MODBUS Protocol

The Modbus is a serial communications protocol originally published by Modicon (now Schneider Electric) in 1979 for use with its programmable logic controllers (PLCs). Modbus has become a de facto standard communication protocol and is now a commonly available means of connecting industrial electronic devices. It is one of the most popular protocols used in the industrial world. Supporting traditional serial protocols of RS232/422/485 and Ethernet protocols allow industrial devices such a PLCs, HMIs, and meters to use Modbus as their communication method. When communicating with Modbus via serial and Ethernet networks, a communication gateway is a necessity. Originally it was implemented as an application-level protocol intended to transfer data over a serial layer, Modbus has expanded to include implementations over serial, TCP/IP, and the user datagram protocol (UDP).

The Modbus communication protocol is a messaging structure used to establish a master-slave or client-server communication between intelligent devices able to support up to 247 slaves connected in a bus or a star network. The intelligent devices can be a PLC, HMI, PC, Distributed Control Systems (DCS), Supervisory Control and Data Acquisition Systems (SCADA), etc.

The Modbus protocol is not industry-specific and can be used in a wide variety of industries such as factory automation, building automation, process control, oil & gas, traffic systems, parking systems, agriculture & irrigation, water & wastewater, pharmaceutical and medical, material handling, etc.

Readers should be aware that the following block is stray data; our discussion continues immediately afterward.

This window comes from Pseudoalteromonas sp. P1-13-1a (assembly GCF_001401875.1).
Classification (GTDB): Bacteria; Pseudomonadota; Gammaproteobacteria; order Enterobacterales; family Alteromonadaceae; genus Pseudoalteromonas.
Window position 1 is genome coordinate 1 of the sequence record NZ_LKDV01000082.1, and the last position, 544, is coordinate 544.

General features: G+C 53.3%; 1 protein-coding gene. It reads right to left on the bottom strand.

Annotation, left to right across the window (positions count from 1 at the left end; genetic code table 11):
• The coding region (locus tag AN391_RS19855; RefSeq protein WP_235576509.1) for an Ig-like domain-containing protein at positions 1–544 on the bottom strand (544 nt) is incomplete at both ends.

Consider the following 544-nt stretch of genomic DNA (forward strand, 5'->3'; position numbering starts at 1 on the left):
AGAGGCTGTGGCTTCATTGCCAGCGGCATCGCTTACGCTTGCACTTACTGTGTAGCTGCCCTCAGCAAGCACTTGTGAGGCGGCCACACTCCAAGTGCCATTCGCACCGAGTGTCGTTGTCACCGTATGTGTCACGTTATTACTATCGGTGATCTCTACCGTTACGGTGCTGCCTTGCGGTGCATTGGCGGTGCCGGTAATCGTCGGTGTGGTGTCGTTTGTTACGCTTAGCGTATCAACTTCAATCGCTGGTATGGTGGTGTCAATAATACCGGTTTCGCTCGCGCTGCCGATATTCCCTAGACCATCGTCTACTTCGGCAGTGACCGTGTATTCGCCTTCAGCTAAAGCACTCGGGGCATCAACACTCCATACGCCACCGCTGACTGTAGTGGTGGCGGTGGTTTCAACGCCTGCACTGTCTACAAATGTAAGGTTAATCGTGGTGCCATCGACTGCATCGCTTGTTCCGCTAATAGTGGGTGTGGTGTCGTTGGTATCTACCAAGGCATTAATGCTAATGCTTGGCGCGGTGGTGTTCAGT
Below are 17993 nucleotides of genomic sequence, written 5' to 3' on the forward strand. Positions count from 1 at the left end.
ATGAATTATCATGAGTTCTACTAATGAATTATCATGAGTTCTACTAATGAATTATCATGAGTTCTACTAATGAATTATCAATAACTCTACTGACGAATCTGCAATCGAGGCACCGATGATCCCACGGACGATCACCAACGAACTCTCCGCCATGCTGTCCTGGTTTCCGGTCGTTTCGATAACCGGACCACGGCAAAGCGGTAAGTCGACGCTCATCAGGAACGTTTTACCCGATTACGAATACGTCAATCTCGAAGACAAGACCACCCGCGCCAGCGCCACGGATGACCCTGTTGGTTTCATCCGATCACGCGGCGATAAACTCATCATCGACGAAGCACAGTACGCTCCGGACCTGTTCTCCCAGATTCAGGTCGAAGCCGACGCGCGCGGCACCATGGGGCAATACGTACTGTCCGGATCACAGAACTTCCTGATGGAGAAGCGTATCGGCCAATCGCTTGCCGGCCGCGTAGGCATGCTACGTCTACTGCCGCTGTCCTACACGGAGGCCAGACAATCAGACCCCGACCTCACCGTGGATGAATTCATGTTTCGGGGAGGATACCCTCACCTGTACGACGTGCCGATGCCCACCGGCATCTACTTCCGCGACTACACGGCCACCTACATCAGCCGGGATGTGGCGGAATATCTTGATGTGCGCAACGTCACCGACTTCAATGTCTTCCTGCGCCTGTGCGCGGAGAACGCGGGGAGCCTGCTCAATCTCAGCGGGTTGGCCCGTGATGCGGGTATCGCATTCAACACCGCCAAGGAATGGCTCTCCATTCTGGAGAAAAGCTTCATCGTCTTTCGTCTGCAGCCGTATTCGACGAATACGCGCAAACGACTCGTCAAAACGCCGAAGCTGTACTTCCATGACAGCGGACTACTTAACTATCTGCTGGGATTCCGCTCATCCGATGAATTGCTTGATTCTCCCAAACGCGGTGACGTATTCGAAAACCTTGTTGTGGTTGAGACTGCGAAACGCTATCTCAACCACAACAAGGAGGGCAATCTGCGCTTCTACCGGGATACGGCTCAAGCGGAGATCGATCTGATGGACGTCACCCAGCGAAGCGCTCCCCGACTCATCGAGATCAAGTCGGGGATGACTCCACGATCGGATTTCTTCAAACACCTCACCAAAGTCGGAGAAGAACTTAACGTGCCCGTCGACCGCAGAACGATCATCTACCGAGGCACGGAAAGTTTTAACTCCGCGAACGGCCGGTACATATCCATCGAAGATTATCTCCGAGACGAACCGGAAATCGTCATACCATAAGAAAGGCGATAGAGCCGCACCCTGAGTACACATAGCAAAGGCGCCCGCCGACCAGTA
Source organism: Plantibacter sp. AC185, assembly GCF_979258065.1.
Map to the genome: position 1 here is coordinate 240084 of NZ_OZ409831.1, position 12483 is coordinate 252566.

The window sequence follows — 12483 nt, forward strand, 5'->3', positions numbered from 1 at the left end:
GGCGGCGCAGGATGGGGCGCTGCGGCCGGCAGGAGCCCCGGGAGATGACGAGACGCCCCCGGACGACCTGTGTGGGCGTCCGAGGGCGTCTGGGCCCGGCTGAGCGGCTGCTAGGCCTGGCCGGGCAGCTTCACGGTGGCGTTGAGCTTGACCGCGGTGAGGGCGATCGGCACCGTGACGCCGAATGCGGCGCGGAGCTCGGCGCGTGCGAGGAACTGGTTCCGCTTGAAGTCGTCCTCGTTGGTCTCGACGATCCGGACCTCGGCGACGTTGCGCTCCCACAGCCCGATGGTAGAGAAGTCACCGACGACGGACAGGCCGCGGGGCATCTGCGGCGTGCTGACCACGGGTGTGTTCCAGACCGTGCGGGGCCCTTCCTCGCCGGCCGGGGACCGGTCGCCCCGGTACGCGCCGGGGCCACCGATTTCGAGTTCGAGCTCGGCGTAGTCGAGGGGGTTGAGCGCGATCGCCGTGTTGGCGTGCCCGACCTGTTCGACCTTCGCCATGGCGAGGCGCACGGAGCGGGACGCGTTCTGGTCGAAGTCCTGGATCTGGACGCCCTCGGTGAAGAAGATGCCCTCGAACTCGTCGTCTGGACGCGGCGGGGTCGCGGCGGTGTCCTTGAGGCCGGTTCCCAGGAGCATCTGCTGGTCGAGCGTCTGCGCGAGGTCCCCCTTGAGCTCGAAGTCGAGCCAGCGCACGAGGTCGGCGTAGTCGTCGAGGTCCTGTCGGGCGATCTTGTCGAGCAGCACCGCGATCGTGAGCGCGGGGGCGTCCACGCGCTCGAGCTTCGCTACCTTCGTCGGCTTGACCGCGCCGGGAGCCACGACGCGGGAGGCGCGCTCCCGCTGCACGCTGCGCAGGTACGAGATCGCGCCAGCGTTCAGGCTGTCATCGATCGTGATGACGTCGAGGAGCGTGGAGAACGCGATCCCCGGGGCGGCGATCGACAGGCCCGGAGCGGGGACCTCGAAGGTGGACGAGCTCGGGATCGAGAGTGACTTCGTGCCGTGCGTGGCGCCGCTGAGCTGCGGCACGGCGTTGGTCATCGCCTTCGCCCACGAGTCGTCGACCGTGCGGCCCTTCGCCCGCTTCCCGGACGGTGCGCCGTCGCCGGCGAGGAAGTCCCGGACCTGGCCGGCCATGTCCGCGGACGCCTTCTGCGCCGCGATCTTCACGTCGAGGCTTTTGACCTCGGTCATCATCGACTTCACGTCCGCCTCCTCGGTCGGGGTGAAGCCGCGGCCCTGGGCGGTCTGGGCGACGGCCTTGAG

Applications of MODBUS:

The main reasons for the use of Modbus in the industrial environment are:

  • It has been developed with industrial applications in mind.
  • It is openly published and royalty-free.
  • It is easy to deploy and maintain.
  • It moves raw bits or words without placing many restrictions on vendors.
  • Ease of availability of SCADA systems on the Modbus protocols.

How does MODBUS Protocol Works?

The Modbus is a request-response protocol implemented using a master-slave relationship. In a master-slave relationship, communication always occurs in pairs—one device must initiate a request and then wait for a response—and the initiating device (the master) is responsible for initiating every interaction. Typically, the master is a human-machine interface (HMI) or Supervisory Control and Data Acquisition (SCADA) system and the slave is a sensor, programmable logic controller (PLC), or programmable automation controller (PAC). The content of these requests and responses and the network layers across which these messages are sent are defined by the different layers of the protocol.

modbus master slave
MODBUS Master-Slave Communication

The MODBUS is a protocol between a host (master) and devices (slaves) to access the configuration of the devices and to read the measures. MODBUS messages correspond to relatively simple operations to read and write 16-bit words and binary registers (often called “coils”). The host systematically initiates the exchange and the “slave” device answers. The slave doesn’t send any message before the host requests it.

As there can be several devices connected in parallel on the RS485 bus, each slave device must use a unique MODBUS Slave ID on the bus. Each MODBUS request starts with the Slave ID of the intended device, each answer starts with the Slave ID of the slave sending it. So, in order for the MODBUS communication to work, you must check in the device configuration its Slave ID and change it if necessary. On the way, check also communication speed and parity (same principle as RS232).